‘The way in which some swarm members influence others is very similar to how trends are set by opinion leaders in our society,’ notes Dr. Schmickl.
The Latest on: Robot swarms
via Google News
The Latest on: Robot swarms
- This Robot Swarm Gets Smarter The More It Workson June 19, 2021 at 8:31 am
Advertisement Are you ready for autonomous robots that learn the more they work? I sure am not. This might be the beginning of the end. The start of SkyNet. A robotics company called Geek+ just said ...
- Swarming motility in host defenseon June 17, 2021 at 10:48 am
For decades, engineers and computer scientists have worked to incorporate aspects of swarm intelligence into technological applications. Robot swarms show promise in a variety of contexts, including ...
- Six UB researchers receive prestigious early-career grantson June 17, 2021 at 4:26 am
The federally funded projects aim to advance research and education in climate science and mitigation, the design of “robot swarms,” and more.
- Terrifying Robot “Swarm” Gets Smarter the More We Make It Workon June 16, 2021 at 1:47 pm
A robotics company called Geek+ says it’s developed a swarm of autonomous worker robots numbering in the thousands that can learn and improve the more it works, growing smarter over time. Again: The ...
- This swarm of robots gets smarter the more it workson June 16, 2021 at 9:10 am
In a Hong Kong warehouse, a swarm of autonomous robots works 24/7. They're not just working hard, they're working smart; as they operate, they get better at their job.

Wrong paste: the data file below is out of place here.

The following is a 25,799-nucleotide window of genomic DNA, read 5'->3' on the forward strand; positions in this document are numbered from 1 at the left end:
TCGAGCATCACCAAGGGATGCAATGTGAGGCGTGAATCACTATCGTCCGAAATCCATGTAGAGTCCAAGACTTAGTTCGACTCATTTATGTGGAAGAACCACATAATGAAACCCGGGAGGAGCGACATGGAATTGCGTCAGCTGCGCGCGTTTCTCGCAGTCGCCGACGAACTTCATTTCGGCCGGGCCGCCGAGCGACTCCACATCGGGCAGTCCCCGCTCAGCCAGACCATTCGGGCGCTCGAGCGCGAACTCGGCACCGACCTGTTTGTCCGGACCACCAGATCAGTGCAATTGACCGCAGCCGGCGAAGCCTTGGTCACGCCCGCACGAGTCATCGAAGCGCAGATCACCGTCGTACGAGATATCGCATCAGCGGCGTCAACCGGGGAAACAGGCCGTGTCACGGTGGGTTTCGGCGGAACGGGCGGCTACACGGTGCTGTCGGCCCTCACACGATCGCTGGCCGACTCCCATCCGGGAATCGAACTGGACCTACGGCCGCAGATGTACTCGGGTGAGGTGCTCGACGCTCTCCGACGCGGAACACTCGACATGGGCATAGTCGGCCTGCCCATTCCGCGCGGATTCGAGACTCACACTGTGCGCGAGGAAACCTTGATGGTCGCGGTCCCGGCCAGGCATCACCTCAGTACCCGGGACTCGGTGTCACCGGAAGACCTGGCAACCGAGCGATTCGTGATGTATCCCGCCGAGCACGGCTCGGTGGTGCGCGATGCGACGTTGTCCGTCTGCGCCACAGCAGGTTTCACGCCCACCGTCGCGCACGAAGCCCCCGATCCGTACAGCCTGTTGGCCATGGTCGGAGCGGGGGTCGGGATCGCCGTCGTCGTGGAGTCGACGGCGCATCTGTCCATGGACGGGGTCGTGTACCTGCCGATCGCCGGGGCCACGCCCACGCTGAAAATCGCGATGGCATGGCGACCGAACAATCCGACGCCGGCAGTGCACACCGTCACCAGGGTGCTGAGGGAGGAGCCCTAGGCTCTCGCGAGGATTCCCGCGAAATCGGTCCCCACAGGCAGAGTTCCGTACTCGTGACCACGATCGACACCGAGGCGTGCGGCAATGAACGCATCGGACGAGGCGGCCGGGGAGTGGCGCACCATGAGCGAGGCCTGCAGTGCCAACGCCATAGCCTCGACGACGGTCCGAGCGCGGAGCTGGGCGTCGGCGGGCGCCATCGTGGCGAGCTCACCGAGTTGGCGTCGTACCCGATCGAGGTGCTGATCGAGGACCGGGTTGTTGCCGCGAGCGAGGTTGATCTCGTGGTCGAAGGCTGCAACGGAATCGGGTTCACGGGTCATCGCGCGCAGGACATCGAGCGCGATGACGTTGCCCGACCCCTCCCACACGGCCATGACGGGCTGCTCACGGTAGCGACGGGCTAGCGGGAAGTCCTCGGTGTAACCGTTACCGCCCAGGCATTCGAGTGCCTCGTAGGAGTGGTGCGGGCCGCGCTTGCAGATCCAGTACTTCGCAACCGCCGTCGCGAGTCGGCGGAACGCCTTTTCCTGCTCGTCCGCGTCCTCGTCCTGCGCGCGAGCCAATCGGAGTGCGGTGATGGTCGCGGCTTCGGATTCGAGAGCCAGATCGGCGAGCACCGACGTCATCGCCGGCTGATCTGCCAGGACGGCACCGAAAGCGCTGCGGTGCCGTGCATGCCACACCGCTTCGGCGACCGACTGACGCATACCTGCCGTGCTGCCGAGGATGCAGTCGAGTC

- Individually, These Robots Are Dumb. But When They Work Together? Awesome!on June 15, 2021 at 5:00 pm
Researchers have demonstrated how swarms of low-cost robots without sophisticated programming can perform complex tasks if they work together. The findings could have broad implications for the ...
- Watch a swarm of robots build a timber tower from scratchon June 15, 2021 at 5:00 pm
is a global, multi-platform media and entertainment company. Powered by its own proprietary technology, Mashable is the go-to source for tech, digital culture and entertainment content for its ...
- Locus Robotics swarms DHL — At Your Doorstepon June 15, 2021 at 2:18 pm
On this episode of At Your Doorstep, Kaylee Nix explores how DHL’s new partnership with Locus Robotics will pave the way for warehouse automation.
- Six UB researchers receive prestigious early-career grants totaling nearly $3.5 millionon June 14, 2021 at 6:40 am
Federally funded projects aim to advance research and education in climate science and mitigation, the design of ‘robot swarms,’ methods for computational modeling of solar energy materials, and more ...
- Know Swarm Robotics Market Business Segments Growth: the Spotlight in 2021-on June 8, 2021 at 12:17 am
HTF MI added a new research study on Global Swarm Robotics Market in its repository, aims to offers a detailed overview of the factors influencing the worldwide business orientation and overall ...
via Bing News